Bad News for Jihadists, Good News for Minnesota: Trump Administration Establishes National Vetting Center
Over the last three decades, our federal government during both Republican and Democratic administrations, has made Minnesota the top destination for refugees—and jihadists— in the nation.
In recent years, the largest number of refugees are Muslims coming from Africa and the Middle East. The State Department knows a good deal when it sees one: we have the best welfare policy for refugees, and the “best” federal contractors that place refugees (the big ones are Catholic Charities and Lutheran Social Services). These contractors are paid to enroll refugees on welfare and find them housing but they are not paid to walk alongside refugees to insure assimilation.
And because refugee policy favors placing people with their own families and kin, our population of Somalis, for example, has grown to the point where we refer to the West Bank of Minneapolis as Little Mogadishu.
Yesterday John Hinderaker posted that Minnesota has been identified in a new study as a center of terror recruitment more like hubs in Europe than America:
The Star Tribune reports on a new study that shows Minnesota is number one when it comes to per capita terror recruitment: An unprecedented “cluster” of Minnesotans aspiring to become jihadists overseas fueled the nation’s highest rate of terrorism recruitment, according to a new study that also found that attempts to travel to Syria or Iraq are on a steady decline since 2015. *** In a report released Monday called “The Travelers: American Jihadists in Syria and Iraq,” three terrorism scholars described a Twin Cities cluster more akin to terror conspiracy hubs in Belgian and French neighborhoods than the more…
Last night, Paul Teller, Special Assistant to the President for Legislative Affairs at The White House, sent this press statement:
Statement from the Press Secretary Regarding the Creation of the National Vetting Center
Today, President Donald J. Trump signed a National Security Presidential Memorandum to establish a National Vetting Center (NVC) to coordinate the efforts of departments and agencies to better identify individuals seeking to enter the country who present a threat to national security, border security, homeland security, or public safety.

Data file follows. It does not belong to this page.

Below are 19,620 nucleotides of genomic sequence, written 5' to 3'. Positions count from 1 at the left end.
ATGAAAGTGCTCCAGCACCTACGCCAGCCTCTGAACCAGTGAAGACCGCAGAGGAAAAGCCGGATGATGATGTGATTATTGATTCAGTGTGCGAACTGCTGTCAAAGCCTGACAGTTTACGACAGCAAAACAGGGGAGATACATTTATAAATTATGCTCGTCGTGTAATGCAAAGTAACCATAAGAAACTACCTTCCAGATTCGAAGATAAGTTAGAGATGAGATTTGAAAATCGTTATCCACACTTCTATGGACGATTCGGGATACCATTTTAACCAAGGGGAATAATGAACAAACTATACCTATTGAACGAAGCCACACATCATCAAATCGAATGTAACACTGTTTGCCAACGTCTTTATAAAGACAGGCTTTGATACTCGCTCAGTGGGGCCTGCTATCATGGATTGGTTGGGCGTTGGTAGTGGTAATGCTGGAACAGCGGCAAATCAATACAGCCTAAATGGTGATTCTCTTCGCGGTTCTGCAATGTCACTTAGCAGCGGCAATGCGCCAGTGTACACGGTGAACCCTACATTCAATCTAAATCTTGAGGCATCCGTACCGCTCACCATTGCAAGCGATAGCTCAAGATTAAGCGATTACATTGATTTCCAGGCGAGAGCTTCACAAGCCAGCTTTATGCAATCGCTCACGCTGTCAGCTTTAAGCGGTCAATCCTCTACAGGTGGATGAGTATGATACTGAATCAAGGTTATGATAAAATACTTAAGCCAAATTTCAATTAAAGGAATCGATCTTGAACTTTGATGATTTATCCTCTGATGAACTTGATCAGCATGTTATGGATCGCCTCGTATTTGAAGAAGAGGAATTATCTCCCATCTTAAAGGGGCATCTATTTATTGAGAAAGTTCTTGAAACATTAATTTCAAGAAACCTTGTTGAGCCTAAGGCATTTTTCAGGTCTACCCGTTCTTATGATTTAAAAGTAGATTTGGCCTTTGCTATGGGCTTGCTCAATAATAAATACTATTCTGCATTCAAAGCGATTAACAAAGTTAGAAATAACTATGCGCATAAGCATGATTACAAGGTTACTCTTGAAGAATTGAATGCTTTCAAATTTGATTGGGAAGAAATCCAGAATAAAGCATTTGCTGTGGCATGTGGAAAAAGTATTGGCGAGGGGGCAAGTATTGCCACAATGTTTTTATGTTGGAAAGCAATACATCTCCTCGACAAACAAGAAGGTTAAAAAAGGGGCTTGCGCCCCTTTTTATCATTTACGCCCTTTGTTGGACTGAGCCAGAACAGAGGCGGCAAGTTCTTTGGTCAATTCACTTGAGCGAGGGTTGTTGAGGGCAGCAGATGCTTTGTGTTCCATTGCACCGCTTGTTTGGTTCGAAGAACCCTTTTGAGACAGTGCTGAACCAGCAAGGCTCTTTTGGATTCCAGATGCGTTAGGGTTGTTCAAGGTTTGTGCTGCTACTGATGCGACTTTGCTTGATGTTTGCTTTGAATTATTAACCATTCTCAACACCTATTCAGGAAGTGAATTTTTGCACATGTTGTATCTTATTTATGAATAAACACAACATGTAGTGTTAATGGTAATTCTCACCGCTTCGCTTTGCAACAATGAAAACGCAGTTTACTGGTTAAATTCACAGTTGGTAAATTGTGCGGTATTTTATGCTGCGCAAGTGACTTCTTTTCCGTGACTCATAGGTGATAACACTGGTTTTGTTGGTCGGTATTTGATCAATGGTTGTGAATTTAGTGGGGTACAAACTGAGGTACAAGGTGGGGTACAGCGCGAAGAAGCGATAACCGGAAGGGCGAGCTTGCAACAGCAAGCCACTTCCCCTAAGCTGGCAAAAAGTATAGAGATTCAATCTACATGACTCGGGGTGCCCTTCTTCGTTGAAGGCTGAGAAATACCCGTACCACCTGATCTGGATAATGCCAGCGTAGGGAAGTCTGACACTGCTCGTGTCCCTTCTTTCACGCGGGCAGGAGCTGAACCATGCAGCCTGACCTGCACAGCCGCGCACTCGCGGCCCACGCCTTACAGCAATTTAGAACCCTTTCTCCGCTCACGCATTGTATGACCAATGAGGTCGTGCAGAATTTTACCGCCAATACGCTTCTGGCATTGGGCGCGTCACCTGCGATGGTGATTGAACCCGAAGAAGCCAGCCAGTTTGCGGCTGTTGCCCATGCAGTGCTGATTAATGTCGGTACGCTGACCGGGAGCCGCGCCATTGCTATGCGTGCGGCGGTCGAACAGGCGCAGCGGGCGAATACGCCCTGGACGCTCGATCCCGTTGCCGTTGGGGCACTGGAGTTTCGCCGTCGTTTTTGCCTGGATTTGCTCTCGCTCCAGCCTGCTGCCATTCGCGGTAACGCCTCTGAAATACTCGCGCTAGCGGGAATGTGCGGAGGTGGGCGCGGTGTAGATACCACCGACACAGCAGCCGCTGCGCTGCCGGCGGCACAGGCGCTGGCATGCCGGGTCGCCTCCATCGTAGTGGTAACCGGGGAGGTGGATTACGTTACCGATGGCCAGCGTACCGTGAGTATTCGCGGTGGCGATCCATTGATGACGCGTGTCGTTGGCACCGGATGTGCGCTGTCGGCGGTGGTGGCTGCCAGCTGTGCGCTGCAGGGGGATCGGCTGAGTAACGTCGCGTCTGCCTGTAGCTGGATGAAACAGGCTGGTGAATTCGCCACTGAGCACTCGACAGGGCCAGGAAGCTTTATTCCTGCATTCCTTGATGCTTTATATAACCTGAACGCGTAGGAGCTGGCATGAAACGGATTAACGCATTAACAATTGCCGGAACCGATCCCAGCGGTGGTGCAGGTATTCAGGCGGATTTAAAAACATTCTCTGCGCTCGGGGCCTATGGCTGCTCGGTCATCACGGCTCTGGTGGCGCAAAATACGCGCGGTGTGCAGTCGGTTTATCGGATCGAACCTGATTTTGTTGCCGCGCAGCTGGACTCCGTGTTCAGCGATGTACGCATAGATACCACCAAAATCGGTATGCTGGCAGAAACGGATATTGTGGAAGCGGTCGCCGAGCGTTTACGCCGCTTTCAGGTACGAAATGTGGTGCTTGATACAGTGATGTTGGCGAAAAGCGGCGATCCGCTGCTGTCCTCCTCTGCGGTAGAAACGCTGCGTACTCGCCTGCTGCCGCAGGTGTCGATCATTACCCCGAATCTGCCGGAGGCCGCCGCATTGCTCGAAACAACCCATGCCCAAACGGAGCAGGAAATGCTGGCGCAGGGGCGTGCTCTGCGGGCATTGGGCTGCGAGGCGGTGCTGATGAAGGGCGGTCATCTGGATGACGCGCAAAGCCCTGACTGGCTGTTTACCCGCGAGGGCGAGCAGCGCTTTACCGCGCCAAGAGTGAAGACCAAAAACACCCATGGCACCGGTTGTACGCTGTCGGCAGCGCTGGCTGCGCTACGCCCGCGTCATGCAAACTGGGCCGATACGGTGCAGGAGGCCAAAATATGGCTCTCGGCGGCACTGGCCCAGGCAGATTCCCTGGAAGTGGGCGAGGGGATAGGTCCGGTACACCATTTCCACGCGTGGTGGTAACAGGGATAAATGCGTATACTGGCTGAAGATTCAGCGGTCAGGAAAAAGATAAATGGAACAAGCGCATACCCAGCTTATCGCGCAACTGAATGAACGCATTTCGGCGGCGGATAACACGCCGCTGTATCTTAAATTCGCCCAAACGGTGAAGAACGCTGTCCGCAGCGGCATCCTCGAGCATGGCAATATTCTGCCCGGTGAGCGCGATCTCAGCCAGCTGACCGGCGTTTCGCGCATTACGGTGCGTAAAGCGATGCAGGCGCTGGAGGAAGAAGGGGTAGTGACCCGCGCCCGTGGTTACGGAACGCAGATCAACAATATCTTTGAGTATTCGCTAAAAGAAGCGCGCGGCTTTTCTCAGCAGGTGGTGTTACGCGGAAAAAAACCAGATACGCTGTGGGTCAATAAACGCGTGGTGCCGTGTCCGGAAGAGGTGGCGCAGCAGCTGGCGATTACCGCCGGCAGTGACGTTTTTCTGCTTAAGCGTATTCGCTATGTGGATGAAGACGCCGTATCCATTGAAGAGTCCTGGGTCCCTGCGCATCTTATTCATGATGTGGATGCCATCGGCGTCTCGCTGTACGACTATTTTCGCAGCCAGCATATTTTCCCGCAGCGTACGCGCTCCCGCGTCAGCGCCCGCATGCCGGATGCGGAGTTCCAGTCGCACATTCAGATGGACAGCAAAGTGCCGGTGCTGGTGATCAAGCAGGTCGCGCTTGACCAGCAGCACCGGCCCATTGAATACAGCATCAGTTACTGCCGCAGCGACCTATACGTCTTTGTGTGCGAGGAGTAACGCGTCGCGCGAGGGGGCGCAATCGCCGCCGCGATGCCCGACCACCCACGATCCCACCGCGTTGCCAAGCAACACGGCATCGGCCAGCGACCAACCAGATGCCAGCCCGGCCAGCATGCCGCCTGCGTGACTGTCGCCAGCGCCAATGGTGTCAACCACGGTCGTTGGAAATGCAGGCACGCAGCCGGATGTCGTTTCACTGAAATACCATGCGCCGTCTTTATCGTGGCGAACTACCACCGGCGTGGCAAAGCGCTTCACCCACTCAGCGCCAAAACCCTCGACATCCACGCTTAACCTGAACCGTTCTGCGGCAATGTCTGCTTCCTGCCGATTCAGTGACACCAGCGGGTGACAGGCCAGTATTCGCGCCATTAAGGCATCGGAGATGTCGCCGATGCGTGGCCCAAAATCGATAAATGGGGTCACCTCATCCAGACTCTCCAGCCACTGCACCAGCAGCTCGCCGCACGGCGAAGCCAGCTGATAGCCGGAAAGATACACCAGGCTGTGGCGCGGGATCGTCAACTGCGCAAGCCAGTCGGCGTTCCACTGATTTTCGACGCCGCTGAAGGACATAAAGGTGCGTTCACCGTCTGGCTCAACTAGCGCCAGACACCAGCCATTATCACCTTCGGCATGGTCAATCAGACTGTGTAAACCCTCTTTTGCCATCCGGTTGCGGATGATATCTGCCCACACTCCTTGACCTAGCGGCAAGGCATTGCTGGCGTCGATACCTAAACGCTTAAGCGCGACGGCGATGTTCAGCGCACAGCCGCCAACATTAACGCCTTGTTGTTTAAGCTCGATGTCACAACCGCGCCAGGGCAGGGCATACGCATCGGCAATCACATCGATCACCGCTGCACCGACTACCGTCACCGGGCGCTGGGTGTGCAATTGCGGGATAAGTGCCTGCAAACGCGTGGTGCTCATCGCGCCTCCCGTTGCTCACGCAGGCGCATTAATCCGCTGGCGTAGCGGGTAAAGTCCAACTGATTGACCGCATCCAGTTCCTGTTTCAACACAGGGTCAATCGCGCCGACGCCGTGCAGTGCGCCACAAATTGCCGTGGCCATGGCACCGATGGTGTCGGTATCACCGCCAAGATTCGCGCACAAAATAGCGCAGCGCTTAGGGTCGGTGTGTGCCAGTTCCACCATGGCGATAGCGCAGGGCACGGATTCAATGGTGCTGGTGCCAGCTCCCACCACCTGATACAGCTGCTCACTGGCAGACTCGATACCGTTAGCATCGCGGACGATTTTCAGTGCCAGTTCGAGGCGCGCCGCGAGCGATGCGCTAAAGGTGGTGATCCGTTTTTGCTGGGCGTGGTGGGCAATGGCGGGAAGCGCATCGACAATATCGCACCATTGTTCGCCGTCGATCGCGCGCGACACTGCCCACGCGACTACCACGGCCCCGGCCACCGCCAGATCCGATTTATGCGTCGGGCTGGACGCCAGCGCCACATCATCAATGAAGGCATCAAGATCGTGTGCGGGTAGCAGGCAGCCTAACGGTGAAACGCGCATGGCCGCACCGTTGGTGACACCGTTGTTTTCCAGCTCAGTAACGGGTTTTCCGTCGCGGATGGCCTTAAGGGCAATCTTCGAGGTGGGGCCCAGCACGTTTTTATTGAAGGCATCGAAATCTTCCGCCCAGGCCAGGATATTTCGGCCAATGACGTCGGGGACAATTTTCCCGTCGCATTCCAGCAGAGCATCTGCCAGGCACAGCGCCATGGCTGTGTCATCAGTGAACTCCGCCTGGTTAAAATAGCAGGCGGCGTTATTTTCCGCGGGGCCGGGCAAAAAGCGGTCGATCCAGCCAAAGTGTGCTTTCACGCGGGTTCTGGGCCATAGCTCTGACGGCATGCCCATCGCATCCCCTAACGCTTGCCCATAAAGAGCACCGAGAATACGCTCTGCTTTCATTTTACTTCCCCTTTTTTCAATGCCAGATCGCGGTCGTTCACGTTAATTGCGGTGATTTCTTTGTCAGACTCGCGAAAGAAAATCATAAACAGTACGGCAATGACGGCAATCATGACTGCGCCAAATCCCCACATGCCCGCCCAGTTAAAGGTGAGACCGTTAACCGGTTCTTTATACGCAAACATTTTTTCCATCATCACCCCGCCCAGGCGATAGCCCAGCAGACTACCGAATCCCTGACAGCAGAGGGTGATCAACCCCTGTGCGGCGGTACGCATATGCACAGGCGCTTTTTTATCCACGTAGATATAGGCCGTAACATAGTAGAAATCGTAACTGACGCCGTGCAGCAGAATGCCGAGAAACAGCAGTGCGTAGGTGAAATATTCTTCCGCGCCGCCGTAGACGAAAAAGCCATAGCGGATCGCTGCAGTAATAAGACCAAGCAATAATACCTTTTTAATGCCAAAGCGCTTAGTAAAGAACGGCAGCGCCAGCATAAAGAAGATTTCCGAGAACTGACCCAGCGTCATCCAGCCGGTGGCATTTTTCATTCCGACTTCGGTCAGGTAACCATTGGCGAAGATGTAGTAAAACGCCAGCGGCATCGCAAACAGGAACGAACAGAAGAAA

The NVC, which will be led by the Department of Homeland Security, will help fulfill the President’s requirement that departments and agencies improve their coordination and use of intelligence and other information in the vetting process.
The Federal Government’s current vetting efforts are ad hoc, which impedes our ability to keep up with today’s threats. The NVC will better coordinate these activities in a central location, enabling officials to further leverage critical intelligence and law enforcement information to identify terrorists, criminals, and other nefarious actors trying to enter and remain within our country. The NVC’s operations will adhere to America’s strong protections for individuals’ privacy, civil rights, and civil liberties. The Administration’s top priority is the safety and security of the public, and the NVC will empower our frontline defenders to better fulfil that obligation.
Is this too little, too late for Minnesota?
This does nothing to address the huge challenge communities like Minneapolis, St. Cloud, Wilmar and Faribault are facing, whether it is terror recruitment, the impact on state and local budgets or the huge challenge of welcoming tens of thousands of people from a culture that is alien to ours. The jihadists and disaffected communities that produce them are already here.
But Minnesotans, including people who came as refugees, and other legal immigrants who embrace Minnesota and the U.S. as their home with grateful hearts, will be cheered to know that the administration has taken off the blinders in two significant ways.
One, the number of refugees entering our country has already dropped—the official target has been lowered from 110,000 refugees per year under Obama to Bush-era goals of 45,000 but the Trump administration is not on track to admit even half that number. Why? Because, two, this is the first administration in decades that actually vets people before they are admitted.
Apparently, what the administration found since it took over was a very flawed vetting process, and after decades of sloppy work, now plan to tighten things up.
That means that the American people, which includes all the immigrants who make this their home, are now the top priority.
That will give Minnesota, and our great nation, which is the best in world at admitting and assimilating new and diverse peoples, a chance to catch our collective breath and figure out how, as a state, we are going to successfully assimilate, not just accommodate or integrate, our new neighbors.